Article · 20 April 2022

A wall painted in many colours with a sign saying ' Accessible Entry' with a stylised picture of a person in a wheelchair.

Accessibility: why you should care

Many people make the mistake of thinking website accessibility does not apply to them unless they are a government department. This, however, is not the case. In Australia, websites are covered by the Disability Discrimination Act 1992 (Cth) (DDA), which makes it against the law to discriminate against a person because of disability when providing goods, services, or facilities. One aspect that is often overlooked is access to information, and this is where many businesses fail to meet their obligations.

Before getting into what those obligations are, let’s consider what constitutes disability discrimination. According to the DDA:

“Disability discrimination occurs when a person is treated less favourably, or not given the same opportunities as others in a similar situation, because of their disability”.

Access for All: Improving Accessibility for Consumers with Disability (2016)

The key takeaway for website owners is the part about not being given the same opportunities as others. If the only place for your customers to get information about your products or services is through your website, you must make that information accessible. If you don’t, you are discriminating against anyone with a disability who may be interested in your products or services. In turn, you may also lose those people as customers.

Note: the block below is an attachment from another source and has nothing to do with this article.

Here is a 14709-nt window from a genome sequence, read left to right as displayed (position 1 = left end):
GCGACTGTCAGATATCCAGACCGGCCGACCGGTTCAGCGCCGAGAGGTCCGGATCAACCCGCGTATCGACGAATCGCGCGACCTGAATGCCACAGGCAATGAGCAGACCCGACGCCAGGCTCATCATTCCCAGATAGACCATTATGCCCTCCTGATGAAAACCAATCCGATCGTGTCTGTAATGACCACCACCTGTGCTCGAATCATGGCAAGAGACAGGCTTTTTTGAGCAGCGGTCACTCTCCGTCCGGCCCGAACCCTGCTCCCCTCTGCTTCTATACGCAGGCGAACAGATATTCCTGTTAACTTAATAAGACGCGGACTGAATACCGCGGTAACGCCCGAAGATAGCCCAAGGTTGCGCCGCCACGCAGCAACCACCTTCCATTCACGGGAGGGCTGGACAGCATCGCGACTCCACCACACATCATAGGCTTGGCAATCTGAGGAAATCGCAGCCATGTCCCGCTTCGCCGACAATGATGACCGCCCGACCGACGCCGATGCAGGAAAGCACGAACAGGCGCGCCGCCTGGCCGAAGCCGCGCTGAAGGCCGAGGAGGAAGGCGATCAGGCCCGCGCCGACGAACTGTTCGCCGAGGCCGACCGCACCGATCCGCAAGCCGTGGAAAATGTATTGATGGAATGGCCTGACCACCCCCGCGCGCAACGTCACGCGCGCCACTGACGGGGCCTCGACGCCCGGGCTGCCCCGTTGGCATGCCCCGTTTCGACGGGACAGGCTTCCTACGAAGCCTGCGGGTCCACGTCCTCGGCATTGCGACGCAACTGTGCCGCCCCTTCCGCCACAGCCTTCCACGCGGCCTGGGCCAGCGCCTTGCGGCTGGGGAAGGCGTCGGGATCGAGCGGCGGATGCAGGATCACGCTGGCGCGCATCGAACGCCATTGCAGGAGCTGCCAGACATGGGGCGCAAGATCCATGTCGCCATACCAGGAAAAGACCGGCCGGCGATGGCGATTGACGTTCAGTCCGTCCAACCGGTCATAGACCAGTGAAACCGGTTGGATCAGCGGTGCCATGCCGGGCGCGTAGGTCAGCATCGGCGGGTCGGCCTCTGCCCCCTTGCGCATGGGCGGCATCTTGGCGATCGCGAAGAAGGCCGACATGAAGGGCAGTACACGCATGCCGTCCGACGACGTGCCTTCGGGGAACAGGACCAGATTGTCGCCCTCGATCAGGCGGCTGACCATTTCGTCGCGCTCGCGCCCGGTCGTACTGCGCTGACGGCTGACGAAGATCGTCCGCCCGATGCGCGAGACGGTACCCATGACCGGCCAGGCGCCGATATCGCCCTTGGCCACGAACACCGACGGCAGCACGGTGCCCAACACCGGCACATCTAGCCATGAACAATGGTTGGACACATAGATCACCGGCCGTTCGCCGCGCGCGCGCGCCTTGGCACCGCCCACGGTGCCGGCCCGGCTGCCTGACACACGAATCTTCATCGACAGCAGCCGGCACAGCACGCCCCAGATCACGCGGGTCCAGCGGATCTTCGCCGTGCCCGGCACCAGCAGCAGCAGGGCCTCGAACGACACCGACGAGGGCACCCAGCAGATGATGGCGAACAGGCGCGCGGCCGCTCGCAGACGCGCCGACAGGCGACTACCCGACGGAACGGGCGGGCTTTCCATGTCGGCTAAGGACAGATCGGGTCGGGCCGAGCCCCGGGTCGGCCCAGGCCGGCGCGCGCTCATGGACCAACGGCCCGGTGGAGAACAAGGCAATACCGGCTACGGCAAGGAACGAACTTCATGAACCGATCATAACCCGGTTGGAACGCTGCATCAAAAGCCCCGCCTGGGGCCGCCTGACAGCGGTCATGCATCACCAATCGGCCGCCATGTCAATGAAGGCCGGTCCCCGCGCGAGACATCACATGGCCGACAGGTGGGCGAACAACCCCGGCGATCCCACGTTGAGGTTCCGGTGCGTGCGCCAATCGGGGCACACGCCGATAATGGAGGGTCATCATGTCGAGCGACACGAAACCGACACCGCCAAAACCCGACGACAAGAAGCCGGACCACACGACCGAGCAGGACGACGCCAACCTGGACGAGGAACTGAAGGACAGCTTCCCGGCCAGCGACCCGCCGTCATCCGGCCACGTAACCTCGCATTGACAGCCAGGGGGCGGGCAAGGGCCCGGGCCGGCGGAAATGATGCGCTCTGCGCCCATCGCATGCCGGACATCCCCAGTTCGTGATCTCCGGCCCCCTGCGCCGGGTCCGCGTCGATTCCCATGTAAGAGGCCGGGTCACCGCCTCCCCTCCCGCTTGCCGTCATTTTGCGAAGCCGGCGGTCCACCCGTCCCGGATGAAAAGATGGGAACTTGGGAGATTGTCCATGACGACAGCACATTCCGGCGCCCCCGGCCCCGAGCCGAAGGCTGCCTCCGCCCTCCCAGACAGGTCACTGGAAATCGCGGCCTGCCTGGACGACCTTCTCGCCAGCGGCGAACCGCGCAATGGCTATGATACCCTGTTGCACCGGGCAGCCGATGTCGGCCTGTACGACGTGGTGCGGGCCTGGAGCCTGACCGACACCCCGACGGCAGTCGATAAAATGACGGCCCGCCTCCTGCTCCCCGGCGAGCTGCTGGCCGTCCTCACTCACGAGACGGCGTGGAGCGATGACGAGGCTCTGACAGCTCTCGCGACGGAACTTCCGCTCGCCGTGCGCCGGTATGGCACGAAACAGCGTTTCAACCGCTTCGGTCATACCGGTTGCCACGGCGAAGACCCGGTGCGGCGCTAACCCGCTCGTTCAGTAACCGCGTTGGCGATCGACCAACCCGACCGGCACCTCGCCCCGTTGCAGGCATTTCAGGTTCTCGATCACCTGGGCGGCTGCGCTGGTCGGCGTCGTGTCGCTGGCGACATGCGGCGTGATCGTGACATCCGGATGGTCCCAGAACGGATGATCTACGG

Therefore, it makes business sense to ensure your website, and the information provided on it, is made accessible. The good news is that making your website accessible is not that difficult. Here are some tips to ensure everybody can access your website effectively:

  • Don’t place text inside images as screen-readers used by people with visual disabilities cannot access the information.
  • Use plain fonts, not decorative ones to ensure readability.
  • Ensure there is enough contrast between foreground text and background colours, so the text is easy to read. There are some great tools to help you check this.
  • Provide content in multiple formats – web-based (HTML) is best, but you can also use PDF. Just make sure the document has been optimised for accessibility – Acrobat DC has this built-in.
  • Don’t provide scanned pictures of documents like menus as they can’t be read by assistive technology, use HTML instead.
  • Provide captions or transcripts for video and audio content.
  • Don’t set video or audio to play automatically when a page is loaded.
  • Avoid using CAPTCHA tools to prevent spam, find an accessible alternative.
  • Make sure your website can be used with only a keyboard and no mouse.
  • Offer alternative contact methods – phone, webchat, or email.

There are many experts who can help you make sure your website meets your accessibility obligations if you’re not confident doing it yourself. Just remember, accessibility is for everyone, not just government departments.

Photo by Daniel Ali on Unsplash